The pattern of decision : a structural analysis of the fiction of C. S. Lewis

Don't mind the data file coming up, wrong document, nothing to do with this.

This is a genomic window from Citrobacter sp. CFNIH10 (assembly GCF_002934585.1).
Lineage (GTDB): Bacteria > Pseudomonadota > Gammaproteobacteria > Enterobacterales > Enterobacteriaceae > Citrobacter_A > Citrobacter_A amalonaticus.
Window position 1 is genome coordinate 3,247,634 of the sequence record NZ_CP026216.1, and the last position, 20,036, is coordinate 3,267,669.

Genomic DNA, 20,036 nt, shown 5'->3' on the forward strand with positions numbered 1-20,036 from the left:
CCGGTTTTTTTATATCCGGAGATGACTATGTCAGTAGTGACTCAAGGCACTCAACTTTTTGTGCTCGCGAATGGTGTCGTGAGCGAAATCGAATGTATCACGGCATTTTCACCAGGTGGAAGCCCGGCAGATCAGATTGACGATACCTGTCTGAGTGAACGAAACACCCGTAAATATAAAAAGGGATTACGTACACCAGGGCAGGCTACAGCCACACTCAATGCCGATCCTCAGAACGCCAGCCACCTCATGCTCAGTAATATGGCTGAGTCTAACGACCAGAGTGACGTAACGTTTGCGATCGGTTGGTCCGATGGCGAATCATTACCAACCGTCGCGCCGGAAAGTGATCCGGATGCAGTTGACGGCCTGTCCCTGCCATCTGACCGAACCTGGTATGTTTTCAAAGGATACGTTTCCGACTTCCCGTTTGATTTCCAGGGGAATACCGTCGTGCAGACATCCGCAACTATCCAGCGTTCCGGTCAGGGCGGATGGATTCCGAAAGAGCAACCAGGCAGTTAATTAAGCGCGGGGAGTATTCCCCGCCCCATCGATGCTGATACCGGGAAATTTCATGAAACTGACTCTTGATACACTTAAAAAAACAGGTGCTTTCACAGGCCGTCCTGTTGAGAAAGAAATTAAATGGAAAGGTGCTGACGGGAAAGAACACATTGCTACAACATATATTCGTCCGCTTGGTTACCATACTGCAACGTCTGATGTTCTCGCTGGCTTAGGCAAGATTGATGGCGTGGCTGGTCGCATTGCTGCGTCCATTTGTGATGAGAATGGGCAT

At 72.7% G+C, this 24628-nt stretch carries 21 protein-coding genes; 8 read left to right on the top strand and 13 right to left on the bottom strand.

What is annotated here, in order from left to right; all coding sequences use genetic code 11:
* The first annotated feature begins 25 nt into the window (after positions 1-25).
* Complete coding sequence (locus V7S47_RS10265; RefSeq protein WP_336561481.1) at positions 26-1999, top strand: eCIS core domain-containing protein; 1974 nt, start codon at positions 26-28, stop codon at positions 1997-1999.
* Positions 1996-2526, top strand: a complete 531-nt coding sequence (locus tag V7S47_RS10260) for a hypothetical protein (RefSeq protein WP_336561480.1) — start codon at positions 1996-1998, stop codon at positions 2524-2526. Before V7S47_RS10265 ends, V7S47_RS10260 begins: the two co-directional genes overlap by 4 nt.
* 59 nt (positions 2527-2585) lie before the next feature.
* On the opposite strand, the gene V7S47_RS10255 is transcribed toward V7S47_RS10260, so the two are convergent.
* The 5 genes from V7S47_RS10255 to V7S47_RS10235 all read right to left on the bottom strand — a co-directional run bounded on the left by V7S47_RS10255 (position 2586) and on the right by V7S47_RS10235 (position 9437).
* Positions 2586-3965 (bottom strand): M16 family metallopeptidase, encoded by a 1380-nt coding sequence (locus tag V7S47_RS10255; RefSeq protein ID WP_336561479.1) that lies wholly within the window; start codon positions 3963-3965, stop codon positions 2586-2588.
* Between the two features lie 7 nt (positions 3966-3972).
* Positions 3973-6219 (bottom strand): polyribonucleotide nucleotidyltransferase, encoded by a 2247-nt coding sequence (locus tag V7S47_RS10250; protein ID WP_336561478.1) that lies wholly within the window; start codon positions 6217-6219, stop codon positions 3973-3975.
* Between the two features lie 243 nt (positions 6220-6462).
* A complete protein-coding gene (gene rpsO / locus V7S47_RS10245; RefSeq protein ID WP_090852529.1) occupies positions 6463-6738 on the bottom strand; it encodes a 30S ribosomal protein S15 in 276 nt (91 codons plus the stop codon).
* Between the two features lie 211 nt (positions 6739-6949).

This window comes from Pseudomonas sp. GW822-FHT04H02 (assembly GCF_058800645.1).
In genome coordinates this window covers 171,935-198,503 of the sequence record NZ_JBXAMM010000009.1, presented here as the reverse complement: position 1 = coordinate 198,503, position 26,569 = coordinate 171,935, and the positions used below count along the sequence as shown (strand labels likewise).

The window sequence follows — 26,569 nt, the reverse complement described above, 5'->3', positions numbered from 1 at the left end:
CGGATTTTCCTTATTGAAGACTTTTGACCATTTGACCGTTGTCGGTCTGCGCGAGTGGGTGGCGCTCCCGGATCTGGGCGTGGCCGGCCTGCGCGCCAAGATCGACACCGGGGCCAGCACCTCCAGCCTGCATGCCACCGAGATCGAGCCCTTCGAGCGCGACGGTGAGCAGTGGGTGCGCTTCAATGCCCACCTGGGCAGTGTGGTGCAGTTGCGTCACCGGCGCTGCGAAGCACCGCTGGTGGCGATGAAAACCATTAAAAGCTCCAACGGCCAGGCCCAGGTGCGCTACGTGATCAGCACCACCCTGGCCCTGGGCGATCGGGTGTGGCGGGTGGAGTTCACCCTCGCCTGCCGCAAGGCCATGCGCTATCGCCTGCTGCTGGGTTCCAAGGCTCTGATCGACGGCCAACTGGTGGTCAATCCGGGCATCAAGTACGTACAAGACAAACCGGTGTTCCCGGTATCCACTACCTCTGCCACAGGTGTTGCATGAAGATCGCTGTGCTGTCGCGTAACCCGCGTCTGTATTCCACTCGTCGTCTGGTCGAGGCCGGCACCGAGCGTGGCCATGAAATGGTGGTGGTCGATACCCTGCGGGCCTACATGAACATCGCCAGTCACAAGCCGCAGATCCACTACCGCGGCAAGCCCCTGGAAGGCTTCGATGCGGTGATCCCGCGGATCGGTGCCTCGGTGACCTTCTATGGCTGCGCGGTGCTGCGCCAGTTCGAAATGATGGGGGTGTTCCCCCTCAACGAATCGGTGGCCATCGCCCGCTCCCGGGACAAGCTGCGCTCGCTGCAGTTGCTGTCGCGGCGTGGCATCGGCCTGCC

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Each of C. S. Lewis' fictional works is based upon a moral or religious decision by the protagonist. Lewis presents this decision through a consistent structural pattern which may be summarized as follows: the hero embarks upon a Quest; he undergoes some kind of Suffering, which prepares him to make his decision; he receives a Revelation of the nature of his conflict; he makes the central Decision; he makes a Sacrifice of his pride, which could separate him from God; he receives an Enlightenment of the goodness of God; he receives an Empowering, which enables him to have victory over his enemies; he makes Subsequent Decisions to confirm the central Decision; and, finally, he enjoys the Conquest, which occurs upon a supernatural as well as natural level. In this paper, I analyse in detail three of Lewis' books, The Pilgrim's Regress (1933), Out of the Silent Planet (1943), and Till We Have Faces (1956), according to this "Pattern of Decision" and attempt to illustrate how this structural analysis is a valuable critical tool in the evaluation of Lewis' novels.